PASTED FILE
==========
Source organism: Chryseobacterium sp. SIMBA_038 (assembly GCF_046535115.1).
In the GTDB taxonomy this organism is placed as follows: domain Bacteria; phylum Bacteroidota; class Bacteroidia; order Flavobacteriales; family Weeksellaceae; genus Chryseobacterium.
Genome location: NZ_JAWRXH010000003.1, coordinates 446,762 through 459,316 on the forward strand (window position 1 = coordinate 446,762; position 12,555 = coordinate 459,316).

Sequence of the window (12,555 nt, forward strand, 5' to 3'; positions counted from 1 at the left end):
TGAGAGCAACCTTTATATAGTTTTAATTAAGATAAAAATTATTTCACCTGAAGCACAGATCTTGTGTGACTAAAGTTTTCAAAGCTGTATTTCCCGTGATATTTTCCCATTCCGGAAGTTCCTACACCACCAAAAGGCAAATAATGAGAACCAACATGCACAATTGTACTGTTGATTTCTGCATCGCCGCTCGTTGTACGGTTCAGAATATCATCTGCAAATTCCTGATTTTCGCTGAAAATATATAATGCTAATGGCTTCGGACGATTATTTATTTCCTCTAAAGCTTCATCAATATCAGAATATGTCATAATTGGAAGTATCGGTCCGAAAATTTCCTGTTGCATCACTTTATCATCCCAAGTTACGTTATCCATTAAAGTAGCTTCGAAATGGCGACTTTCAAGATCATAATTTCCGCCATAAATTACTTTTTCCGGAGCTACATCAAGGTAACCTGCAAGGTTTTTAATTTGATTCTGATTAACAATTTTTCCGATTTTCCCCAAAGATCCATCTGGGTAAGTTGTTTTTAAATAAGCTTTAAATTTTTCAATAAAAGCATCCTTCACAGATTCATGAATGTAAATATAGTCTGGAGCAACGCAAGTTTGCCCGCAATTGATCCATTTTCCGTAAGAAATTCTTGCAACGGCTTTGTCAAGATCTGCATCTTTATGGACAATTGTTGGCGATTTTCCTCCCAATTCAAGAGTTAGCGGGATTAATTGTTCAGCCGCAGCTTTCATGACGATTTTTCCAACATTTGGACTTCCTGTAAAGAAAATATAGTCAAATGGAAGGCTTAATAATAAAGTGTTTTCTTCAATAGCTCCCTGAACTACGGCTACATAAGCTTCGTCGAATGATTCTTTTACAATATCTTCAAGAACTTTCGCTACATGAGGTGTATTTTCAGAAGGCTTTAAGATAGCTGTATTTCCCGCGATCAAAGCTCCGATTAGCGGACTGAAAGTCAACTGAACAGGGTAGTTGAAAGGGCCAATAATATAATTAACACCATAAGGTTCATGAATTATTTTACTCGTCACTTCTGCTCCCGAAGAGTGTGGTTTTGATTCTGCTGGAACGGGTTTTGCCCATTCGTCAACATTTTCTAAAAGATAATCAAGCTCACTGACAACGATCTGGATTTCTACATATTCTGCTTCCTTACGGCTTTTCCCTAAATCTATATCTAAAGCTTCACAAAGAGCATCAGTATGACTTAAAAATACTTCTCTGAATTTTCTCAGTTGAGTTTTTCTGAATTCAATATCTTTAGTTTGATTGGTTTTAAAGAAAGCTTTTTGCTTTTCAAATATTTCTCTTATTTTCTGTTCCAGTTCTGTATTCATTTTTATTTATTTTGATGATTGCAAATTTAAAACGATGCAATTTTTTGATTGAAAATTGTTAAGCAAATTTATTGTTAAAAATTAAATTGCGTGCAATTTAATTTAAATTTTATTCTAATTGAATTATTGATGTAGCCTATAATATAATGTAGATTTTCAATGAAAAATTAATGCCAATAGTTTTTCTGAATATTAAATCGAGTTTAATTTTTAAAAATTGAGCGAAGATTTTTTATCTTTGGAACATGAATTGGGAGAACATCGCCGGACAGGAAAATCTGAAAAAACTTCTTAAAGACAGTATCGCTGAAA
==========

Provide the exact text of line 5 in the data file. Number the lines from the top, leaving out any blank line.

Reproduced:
TGAGAGCAACCTTTATATAGTTTTAATTAAGATAAAAATTATTTCACCTGAAGCACAGATCTTGTGTGACTAAAGTTTTCAAAGCTGTATTTCCCGTGATATTTTCCCATTCCGGAAGTTCCTACACCACCAAAAGGCAAATAATGAGAACCAACATGCACAATTGTACTGTTGATTTCTGCATCGCCGCTCGTTGTACGGTTCAGAATATCATCTGCAAATTCCTGATTTTCGCTGAAAATATATAATGCTAATGGCTTCGGACGATTATTTATTTCCTCTAAAGCTTCATCAATATCAGAATATGTCATAATTGGAAGTATCGGTCCGAAAATTTCCTGTTGCATCACTTTATCATCCCAAGTTACGTTATCCATTAAAGTAGCTTCGAAATGGCGACTTTCAAGATCATAATTTCCGCCATAAATTACTTTTTCCGGAGCTACATCAAGGTAACCTGCAAGGTTTTTAATTTGATTCTGATTAACAATTTTTCCGATTTTCCCCAAAGATCCATCTGGGTAAGTTGTTTTTAAATAAGCTTTAAATTTTTCAATAAAAGCATCCTTCACAGATTCATGAATGTAAATATAGTCTGGAGCAACGCAAGTTTGCCCGCAATTGATCCATTTTCCGTAAGAAATTCTTGCAACGGCTTTGTCAAGATCTGCATCTTTATGGACAATTGTTGGCGATTTTCCTCCCAATTCAAGAGTTAGCGGGATTAATTGTTCAGCCGCAGCTTTCATGACGATTTTTCCAACATTTGGACTTCCTGTAAAGAAAATATAGTCAAATGGAAGGCTTAATAATAAAGTGTTTTCTTCAATAGCTCCCTGAACTACGGCTACATAAGCTTCGTCGAATGATTCTTTTACAATATCTTCAAGAACTTTCGCTACATGAGGTGTATTTTCAGAAGGCTTTAAGATAGCTGTATTTCCCGCGATCAAAGCTCCGATTAGCGGACTGAAAGTCAACTGAACAGGGTAGTTGAAAGGGCCAATAATATAATTAACACCATAAGGTTCATGAATTATTTTACTCGTCACTTCTGCTCCCGAAGAGTGTGGTTTTGATTCTGCTGGAACGGGTTTTGCCCATTCGTCAACATTTTCTAAAAGATAATCAAGCTCACTGACAACGATCTGGATTTCTACATATTCTGCTTCCTTACGGCTTTTCCCTAAATCTATATCTAAAGCTTCACAAAGAGCATCAGTATGACTTAAAAATACTTCTCTGAATTTTCTCAGTTGAGTTTTTCTGAATTCAATATCTTTAGTTTGATTGGTTTTAAAGAAAGCTTTTTGCTTTTCAAATATTTCTCTTATTTTCTGTTCCAGTTCTGTATTCATTTTTATTTATTTTGATGATTGCAAATTTAAAACGATGCAATTTTTTGATTGAAAATTGTTAAGCAAATTTATTGTTAAAAATTAAATTGCGTGCAATTTAATTTAAATTTTATTCTAATTGAATTATTGATGTAGCCTATAATATAATGTAGATTTTCAATGAAAAATTAATGCCAATAGTTTTTCTGAATATTAAATCGAGTTTAATTTTTAAAAATTGAGCGAAGATTTTTTATCTTTGGAACATGAATTGGGAGAACATCGCCGGACAGGAAAATCTGAAAAAACTTCTTAAAGACAGTATCGCTGAAA